Redolent of mirrors and female portraits, this paper shed lights on symbolic mediums related with the antithesis of attachment and detachment in imperial China. Talented women, female (self-)portraits, and the intermediary mirror weaves a triangular entanglement which not only infatuates narcissistic girls who look at their images in mirrors but also conveys Chinese traditional cosmology and aesthetics of body(xing), reflection(ying), and spirit(shen). In the cases of Du Liniang and Feng Xiaoqing, although expressing their language in latent and consciousness of pursuing self-entelechy, portraits became their memento mori. Situating in the cultural milieu of Late-Ming, the debate of sentiment(qing) and desire(yu) likewise constitutes a set of mirror images. On the one hand, The Peony Pavilion advocates for utmost sentimentalism and the female protagonist resurrect with the enchanting power of portraiture; on the other hand, The Tower of Myriad Mirrors supplement a lesson of desire to The Journey to the West. Did the overtones of mirror and female portraits transform from medieval to early modern period? Dating back to medieval China, mirror usually functions as a mediator of detachment, whether as a touchstone exposing the true identities of goblins, an instrument of self-examination, or as a metaphor for obstacles to enlightenment in Buddhist Sūtras. The literary topos of “magical” mirror and female portrait recurs in Tang tales Record of Ancient Mirror and Zhenzhen in the Painting. By eliciting correlative texts, the paper employs Girard’s idea of “desire mediator” to demonstrate the feminine agency of “female gaze” embodied in these daily accessories.
Wang, Annie Zhanling (Harvard University): "The Women of the Nara Family: Gender and Ethnicity in the First Century of the Qing"
One of the most vital turning points in Chinese history is the Manchu conquest in 1644, when the Chinese Ming dynasty (1368-1644) collapsed, and the Manchu Qing empire (1644-1911) was founded. The Manchu conquerors – who were outnumbered by their Han Chinese subjects by 1:300 – faced an immensely difficult question: How to rule this vast empire where the Han and the Manchus would have to coexist despite their very different social and cultural practices? My paper examines practices in one particular area: gender. I investigate some ways in which in the second half of the seventeenth and the first half of the eighteenth centuries, Manchu women’s experiences provided exceptions to the norms. In my paper, I tell the story of three Manchu women who married into one of the most prominent aristocratic Manchu families in the early Qing. Using poetry and funerary essays written by both these women themselves and the men around them, I argue that compared with elite Han women, elite Manchu women in the first century of the Qing enjoyed more political privilege, personal power, and economic independence. Such privileges were made possible by uniquely Qing phenomena such as the state’s systemic financial support for Manchu widows, the nomadic tradition of women’s physical mobility, and a Manchu court culture that treasured imperial daughters. The case of Manchu women provides us an example of changes and exceptions from the fresh lens of gender in the context of pre-modern Inner Asia-China relations.
Song, Hong (Stanford University): "In the World of Disorder: Traffic in Women, Vagabonds, and State in Late Qing Jianghuai"
In recent years, historians of late imperial and modern China have paid increasing attention to the practices and logic of traffic in women in the contexts of wife-selling and transactional families. Trafficking in women as a large-scale and organized crime, however, has remained insufficiently researched. This paper focuses on the development of crimes of trafficking in late Qing Jianghuai and its interactions with regional dynamics, including the growing market for women, an expanding population of vagabonds produced by social disorder, and the provincial state of Jiangsu’s intervention in regulating the crimes. Based on materials including legal cases, governmental documents, and periodicals, I examine how crimes of trafficking reveal the conflict between local communities’ responses to regional disorder and state intervention. Benefitted from the growing market for women, crimes of trafficking developed by increasingly integrated with the flourishing crimes of smuggling and banditry that produced an enlarging population of vagabonds. Vagabonds constituted a major part of professional traffickers who took advantage of water transportation and the mobile populace to establish trans-regional criminal networks of trafficking in women. Instead of tolerating the crimes, the local state of Jianghuai intervened by designing policies of regulating bureaucracy and people’s mobility. By illustrating how regional dynamics created a distinctive image of crimes of trafficking in Jianghuai, this study serves as a building block of future studies that explore the entanglements between local communities and provincial states in evidencing and promoting the socio-economic changes in late Qing China.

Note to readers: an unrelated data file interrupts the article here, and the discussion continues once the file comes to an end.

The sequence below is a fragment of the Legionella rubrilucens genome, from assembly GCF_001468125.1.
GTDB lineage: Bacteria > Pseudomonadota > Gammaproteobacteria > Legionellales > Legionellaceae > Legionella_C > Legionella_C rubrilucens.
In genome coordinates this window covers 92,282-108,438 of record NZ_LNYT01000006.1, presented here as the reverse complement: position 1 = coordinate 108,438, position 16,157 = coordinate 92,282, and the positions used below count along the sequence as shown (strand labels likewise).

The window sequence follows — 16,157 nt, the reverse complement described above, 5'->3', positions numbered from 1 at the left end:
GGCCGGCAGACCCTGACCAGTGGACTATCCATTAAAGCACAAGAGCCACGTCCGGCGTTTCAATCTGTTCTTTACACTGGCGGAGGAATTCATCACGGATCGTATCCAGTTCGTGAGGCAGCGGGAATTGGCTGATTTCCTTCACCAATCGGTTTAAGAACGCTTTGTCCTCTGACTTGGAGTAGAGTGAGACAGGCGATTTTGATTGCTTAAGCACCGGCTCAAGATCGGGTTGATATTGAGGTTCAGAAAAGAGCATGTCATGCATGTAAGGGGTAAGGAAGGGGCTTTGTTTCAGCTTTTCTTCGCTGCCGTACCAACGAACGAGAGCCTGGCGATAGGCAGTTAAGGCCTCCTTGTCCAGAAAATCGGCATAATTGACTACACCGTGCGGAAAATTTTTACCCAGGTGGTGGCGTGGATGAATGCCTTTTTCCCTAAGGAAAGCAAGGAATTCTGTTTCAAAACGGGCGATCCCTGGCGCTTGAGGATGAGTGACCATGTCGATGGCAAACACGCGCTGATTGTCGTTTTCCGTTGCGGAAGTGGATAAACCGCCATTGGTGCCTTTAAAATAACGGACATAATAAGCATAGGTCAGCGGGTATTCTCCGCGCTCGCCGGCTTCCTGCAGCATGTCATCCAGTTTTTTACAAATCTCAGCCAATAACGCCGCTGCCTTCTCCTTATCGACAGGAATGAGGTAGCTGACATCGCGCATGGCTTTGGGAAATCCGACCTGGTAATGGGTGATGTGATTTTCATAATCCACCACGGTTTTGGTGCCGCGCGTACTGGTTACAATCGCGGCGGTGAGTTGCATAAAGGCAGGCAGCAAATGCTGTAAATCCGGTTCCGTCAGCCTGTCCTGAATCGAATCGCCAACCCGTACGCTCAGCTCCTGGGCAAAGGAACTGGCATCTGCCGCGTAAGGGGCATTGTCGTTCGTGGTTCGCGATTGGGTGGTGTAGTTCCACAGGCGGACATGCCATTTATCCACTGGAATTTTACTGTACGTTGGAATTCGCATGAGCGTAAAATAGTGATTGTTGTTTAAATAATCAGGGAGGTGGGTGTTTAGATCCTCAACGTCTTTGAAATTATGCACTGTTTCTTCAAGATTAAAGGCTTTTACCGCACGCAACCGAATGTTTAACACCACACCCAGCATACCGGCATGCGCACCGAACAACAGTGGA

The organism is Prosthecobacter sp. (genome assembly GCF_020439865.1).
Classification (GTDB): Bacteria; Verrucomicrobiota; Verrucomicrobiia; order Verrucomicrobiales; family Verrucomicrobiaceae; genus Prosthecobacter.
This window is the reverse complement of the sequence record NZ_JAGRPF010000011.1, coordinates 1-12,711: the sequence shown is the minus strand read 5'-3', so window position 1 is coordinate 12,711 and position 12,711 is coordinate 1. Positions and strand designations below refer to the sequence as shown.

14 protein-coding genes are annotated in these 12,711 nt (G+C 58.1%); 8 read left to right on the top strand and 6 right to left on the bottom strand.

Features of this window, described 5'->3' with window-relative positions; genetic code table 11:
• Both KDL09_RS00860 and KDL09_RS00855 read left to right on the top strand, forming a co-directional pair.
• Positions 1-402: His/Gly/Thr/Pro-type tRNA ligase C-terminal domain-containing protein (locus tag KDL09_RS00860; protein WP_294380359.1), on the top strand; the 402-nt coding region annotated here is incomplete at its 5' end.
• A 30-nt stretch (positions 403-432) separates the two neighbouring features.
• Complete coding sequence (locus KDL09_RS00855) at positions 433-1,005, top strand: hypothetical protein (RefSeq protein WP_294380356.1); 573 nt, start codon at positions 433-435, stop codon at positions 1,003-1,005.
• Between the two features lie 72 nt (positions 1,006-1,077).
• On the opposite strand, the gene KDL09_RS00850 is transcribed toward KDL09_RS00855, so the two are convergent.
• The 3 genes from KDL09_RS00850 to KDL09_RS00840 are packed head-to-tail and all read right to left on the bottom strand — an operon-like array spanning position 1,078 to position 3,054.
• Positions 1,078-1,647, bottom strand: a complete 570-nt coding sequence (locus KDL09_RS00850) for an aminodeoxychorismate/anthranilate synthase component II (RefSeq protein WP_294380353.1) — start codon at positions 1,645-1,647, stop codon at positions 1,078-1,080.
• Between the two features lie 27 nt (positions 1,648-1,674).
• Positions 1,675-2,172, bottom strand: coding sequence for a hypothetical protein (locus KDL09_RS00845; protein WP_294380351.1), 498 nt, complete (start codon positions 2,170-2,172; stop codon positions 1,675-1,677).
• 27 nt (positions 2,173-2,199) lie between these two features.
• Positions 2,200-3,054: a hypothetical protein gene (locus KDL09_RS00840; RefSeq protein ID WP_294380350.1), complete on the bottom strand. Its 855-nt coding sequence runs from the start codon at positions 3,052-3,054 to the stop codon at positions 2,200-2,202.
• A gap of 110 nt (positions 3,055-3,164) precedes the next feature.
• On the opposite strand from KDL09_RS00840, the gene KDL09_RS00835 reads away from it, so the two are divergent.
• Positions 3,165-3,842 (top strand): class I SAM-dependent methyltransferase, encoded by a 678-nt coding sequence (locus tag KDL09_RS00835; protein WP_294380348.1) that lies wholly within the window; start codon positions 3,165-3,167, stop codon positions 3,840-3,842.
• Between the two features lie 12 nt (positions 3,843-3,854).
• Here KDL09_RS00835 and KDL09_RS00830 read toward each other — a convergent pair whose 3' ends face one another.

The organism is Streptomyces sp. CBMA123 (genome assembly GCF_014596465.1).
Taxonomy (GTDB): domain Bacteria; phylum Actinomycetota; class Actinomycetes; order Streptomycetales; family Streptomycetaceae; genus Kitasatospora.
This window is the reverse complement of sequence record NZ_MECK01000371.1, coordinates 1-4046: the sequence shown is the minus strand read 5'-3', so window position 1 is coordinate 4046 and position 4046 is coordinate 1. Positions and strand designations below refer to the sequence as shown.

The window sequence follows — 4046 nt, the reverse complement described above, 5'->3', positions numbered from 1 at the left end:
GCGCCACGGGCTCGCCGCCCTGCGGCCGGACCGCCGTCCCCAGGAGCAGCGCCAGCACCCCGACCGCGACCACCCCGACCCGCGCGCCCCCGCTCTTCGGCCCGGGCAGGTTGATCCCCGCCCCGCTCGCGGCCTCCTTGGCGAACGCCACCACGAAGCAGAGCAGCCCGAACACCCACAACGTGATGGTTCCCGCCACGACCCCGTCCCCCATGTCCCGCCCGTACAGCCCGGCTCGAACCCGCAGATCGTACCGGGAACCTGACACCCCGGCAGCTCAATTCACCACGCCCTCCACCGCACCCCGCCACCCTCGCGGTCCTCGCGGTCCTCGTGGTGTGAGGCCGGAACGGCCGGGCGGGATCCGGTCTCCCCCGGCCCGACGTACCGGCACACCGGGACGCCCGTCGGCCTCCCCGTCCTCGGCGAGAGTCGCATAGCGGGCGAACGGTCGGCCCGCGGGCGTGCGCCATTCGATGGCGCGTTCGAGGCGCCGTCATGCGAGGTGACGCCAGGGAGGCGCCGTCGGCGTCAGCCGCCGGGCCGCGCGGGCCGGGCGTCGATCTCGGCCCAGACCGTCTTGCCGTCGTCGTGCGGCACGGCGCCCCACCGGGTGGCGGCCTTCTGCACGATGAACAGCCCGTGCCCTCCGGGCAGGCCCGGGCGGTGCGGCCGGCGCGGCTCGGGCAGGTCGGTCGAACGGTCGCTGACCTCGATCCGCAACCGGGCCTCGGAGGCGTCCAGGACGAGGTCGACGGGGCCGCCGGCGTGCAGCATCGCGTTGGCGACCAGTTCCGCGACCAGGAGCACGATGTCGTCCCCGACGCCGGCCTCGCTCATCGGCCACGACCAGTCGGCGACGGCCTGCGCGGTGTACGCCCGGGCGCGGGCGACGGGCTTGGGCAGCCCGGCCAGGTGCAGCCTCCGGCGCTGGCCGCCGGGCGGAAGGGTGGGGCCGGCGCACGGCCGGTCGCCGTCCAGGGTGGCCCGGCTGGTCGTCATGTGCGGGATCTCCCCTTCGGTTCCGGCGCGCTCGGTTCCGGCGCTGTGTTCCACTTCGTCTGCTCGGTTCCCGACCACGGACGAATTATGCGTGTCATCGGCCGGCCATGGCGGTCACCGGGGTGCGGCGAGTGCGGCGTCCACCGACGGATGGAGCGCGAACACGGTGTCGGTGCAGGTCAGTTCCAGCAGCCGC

Zhu, Jieming (Columbia University): "A Queer Line in Chinese Socialism: Between Revolutionary Kinship and Blood Lineage"
Is there anything queer about the Mao era? Socialist PRC, due to its discursive repression on LGBT issues and sexuality in general, has largely been absent in existing studies about Chinese and Sinophone queer cultures. Even scholars arguing for the significance of queer Marxism in the post-socialist present (e.g., Petrus Liu, Hongwei Bao) have avoided dealing directly with the socialist period. As a preliminary attempt, my paper seeks to “queer”socialism by focusing on cultural representations of non-heteronormative kinship during the Mao era. By “non-heteronormative kinship”, I refer to the cultural trope of non-biologically connected families formed through ties of revolutionary comradeship, exemplified in a wide range of texts from Ru Zhijuan’s short story "guan da ma" [Mother Guan], memoir essays in the magazine "Woman of China", to the model opera "hong deng ji" [The Legend of the Red Lantern]. Engaging critically with Kath Weston’s conceptualization of the queer “chosen family”, my interpretation will open up the queer possibilities within these socialist narratives. The paper will also examine a hegemonic discourse contrary to the "queer line", namely that of "xie tong lun" [blood lineage], family origin, as well as the essentialist understanding of “class”. By constructing a patrilineal genealogy of the proletariat, texts such as "qianwan buyao wangji" [Never Forget] and "jiating wenti [Family Problem]" reinforced the naturalization of heterosexual reproduction and betrayed the communist agenda of “the abolition of family”. The postsocialist 1980s further witnessed a full-scale revival of heterosexual love and family values in the cultural sphere, establishing compulsory heterosexuality as the “new normal”.